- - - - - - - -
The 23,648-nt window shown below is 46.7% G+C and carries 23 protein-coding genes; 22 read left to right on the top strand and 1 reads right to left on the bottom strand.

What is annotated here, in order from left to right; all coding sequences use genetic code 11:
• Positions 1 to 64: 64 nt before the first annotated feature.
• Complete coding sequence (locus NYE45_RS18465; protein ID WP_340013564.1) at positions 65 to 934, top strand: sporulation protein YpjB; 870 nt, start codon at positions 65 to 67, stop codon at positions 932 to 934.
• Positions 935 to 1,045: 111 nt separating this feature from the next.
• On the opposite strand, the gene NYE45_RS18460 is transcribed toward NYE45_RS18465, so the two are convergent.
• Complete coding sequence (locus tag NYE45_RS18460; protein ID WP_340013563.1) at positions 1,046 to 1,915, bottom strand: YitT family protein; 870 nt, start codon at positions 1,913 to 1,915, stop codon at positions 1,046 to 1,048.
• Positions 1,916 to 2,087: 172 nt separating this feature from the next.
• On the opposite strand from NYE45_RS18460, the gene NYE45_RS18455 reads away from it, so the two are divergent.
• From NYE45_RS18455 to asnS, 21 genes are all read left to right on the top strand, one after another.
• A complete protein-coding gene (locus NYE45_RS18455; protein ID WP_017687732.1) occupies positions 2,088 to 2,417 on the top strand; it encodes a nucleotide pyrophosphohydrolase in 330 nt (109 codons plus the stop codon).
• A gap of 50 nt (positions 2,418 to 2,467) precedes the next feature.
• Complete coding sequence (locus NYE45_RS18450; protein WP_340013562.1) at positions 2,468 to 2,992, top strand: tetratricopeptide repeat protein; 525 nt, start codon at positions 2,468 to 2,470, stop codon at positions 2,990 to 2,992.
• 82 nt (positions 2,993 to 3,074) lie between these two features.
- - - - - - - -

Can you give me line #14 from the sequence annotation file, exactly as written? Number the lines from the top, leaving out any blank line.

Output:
• 82 nt (positions 2,993 to 3,074) lie between these two features.